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Displaying Spain's splendor

Updated: 2024-05-10 07:20 ( China Daily )
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Visitors are enthralled by the Ages of Splendor: A History of Spain in the Museo del Prado at the Museum of Art Pudong in Shanghai. [Photo by Gao Erqiang/China Daily]

During the restoration process, infrared reflectography and radiography showed that the Prado's Mona Lisa contained the same underlying sketches and corrections as the original, though done in a slightly different style, proving that it was made in the same workshop and at the same time as the original Mona Lisa was painted, says Ma Jue, head of the Pudong museum's exhibition department.

The exhibition in Shanghai dedicates a whole section to the story of the Prado's Mona Lisa. On the ground floor, the In Focus section presents the way it has been exhibited over the centuries, and how studies revealed its origins, and highlights the stylistic difference with the original.

"In this way, we have provided an in-depth interpretation of the Prado's Mona Lisa," says Li Minkun, chairperson of the Pudong museum.

"Visitors can watch a documentary to understand how the studios of Renaissance artists worked, and we also have a special reproduction for the sight impaired to touch and feel. We believe it is a good way to tell the stories behind the artwork, and an interesting journey of discovery for visitors," she tells China Daily.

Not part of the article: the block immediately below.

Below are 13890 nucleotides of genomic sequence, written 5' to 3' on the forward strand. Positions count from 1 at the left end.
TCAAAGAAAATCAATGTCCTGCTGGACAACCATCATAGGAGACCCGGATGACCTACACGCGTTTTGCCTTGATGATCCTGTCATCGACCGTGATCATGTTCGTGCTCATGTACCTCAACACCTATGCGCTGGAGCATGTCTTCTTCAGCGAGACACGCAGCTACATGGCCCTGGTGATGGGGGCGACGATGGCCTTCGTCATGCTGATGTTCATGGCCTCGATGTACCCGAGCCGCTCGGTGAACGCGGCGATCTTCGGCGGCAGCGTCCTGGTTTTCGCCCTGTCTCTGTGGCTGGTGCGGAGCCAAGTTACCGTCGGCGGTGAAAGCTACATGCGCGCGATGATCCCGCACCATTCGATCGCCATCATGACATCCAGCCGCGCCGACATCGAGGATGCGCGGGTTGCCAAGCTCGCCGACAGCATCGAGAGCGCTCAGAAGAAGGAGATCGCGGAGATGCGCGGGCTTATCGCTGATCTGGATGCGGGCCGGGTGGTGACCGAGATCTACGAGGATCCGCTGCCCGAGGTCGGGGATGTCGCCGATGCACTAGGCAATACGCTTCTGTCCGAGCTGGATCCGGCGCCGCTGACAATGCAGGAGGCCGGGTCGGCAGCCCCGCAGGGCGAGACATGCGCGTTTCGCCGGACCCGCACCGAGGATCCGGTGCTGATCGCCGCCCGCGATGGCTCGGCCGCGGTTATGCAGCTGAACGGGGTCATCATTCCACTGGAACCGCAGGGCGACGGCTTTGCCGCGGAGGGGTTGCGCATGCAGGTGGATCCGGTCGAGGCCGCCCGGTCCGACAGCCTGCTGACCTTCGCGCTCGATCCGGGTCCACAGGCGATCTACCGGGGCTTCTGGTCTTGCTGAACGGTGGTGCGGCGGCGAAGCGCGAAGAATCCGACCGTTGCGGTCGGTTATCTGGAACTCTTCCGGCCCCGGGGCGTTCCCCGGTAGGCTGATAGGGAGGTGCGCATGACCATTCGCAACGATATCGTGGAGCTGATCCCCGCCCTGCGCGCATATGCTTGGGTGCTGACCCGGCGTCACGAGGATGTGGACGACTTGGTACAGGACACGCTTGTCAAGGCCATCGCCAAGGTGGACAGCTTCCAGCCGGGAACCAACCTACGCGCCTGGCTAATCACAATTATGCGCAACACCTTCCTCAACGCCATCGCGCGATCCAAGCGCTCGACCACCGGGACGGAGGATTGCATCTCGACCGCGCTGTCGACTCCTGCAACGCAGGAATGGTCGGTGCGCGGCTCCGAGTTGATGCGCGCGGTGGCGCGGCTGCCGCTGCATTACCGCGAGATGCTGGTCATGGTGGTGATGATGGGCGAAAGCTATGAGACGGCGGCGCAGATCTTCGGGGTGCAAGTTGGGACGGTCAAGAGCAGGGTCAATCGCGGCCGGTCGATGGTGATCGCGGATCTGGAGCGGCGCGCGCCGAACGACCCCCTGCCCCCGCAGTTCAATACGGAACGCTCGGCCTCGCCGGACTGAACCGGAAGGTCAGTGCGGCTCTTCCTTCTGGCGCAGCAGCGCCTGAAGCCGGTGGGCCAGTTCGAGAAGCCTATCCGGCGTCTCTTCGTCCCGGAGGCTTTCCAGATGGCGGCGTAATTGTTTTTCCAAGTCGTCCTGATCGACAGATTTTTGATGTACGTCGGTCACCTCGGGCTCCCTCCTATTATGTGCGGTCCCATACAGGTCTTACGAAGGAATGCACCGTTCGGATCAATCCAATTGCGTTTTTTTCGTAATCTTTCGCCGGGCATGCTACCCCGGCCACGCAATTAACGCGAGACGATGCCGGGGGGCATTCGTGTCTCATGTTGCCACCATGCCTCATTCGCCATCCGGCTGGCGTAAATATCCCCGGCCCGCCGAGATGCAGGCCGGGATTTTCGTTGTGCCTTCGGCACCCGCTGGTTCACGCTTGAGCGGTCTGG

The rest of the exhibition, located on the third floor of the museum, consists of 10 complementary themes, including The Celebrations in the Spanish Court, The Nobility, the Bourgeoisie and the Royalty in the Spanish Territories, Thought and Spirituality, Sacred Images as Everyday Images and The Beauty of Everyday Objects: The Still Life.

Spanning the 16th to 20th centuries, Ages of Splendor displays masterpieces by 50 remarkable artists from the history of European art, including Titian, Verones, El Greco, Rubens, Zurbaran, Velazquez, Murillo, Ribera, Goya, Fortuny and Sorolla.

"The exhibition has been a great occasion to present both great masterpieces, and also explain the history of Spain," says Falomir Faus. "If you look at Spain on the map, it is a tiny country, but in the 16th and 17th centuries, it was one of the most powerful countries in the world, and spanned four different continents. In some of the paintings, we find objects from different parts of the world, such as porcelain from China in the still life paintings."

The Prado mounted an exhibition in Beijing and Shanghai in 2007, he says, but the current exhibition is bigger and much more ambitious. "Maybe in the future we will visit other Chinese cities," he adds.

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